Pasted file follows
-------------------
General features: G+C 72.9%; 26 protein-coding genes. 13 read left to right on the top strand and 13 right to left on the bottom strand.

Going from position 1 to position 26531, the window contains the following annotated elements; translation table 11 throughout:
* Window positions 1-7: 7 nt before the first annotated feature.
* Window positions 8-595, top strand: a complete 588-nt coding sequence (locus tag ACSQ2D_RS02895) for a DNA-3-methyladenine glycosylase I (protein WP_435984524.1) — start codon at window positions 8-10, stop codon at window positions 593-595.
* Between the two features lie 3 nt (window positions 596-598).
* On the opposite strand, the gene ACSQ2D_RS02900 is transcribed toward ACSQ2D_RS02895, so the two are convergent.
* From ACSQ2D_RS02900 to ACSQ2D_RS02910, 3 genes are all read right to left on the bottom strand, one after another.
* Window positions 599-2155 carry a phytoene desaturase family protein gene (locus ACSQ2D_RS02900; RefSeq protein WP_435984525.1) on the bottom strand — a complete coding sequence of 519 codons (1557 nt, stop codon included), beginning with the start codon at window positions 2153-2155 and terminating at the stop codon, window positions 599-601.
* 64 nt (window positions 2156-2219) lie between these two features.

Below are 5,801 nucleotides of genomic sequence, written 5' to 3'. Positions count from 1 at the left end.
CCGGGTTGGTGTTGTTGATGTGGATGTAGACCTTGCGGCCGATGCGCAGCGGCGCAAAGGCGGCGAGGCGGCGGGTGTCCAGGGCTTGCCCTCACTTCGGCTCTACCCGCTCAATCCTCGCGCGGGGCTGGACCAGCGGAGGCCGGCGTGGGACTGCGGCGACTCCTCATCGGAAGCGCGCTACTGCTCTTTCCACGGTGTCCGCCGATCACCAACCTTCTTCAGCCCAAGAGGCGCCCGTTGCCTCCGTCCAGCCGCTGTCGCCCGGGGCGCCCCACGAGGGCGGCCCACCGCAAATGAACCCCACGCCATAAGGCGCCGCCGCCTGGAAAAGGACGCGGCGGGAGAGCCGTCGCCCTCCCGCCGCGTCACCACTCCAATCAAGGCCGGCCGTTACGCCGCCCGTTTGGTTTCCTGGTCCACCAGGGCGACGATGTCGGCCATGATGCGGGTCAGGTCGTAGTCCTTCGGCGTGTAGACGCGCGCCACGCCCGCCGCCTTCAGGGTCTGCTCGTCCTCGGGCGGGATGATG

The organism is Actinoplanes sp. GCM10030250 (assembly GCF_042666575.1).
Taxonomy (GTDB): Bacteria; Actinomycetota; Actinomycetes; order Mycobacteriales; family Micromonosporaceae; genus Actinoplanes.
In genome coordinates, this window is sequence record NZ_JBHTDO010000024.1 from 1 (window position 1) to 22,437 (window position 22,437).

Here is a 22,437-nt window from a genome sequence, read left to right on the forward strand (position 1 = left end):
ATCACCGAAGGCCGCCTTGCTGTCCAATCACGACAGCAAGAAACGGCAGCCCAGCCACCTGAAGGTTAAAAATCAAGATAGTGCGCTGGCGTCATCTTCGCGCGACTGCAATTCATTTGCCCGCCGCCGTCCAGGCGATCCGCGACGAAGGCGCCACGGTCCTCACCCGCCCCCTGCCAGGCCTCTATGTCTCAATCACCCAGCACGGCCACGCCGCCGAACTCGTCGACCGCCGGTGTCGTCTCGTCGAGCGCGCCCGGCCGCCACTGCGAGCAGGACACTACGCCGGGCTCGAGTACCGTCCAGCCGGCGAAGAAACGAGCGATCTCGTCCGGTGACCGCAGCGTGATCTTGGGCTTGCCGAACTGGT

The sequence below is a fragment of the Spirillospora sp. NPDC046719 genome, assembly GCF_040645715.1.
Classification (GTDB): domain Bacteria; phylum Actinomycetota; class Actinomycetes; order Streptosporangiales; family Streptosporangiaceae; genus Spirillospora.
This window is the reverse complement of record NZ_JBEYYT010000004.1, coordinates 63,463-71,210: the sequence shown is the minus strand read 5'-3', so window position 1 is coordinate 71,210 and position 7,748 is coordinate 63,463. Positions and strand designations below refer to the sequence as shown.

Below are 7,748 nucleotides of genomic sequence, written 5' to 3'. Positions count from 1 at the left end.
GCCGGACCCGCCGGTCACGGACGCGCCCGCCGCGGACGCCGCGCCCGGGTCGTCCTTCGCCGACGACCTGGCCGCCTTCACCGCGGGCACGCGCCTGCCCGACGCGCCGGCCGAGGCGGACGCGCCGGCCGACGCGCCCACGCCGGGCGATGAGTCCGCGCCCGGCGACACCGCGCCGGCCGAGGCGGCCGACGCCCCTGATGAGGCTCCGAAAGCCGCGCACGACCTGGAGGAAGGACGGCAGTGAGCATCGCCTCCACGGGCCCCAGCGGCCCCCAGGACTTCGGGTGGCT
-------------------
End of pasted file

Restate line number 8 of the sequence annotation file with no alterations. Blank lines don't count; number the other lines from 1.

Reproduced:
* Window positions 599-2155 carry a phytoene desaturase family protein gene (locus ACSQ2D_RS02900; RefSeq protein WP_435984525.1) on the bottom strand — a complete coding sequence of 519 codons (1557 nt, stop codon included), beginning with the start codon at window positions 2153-2155 and terminating at the stop codon, window positions 599-601.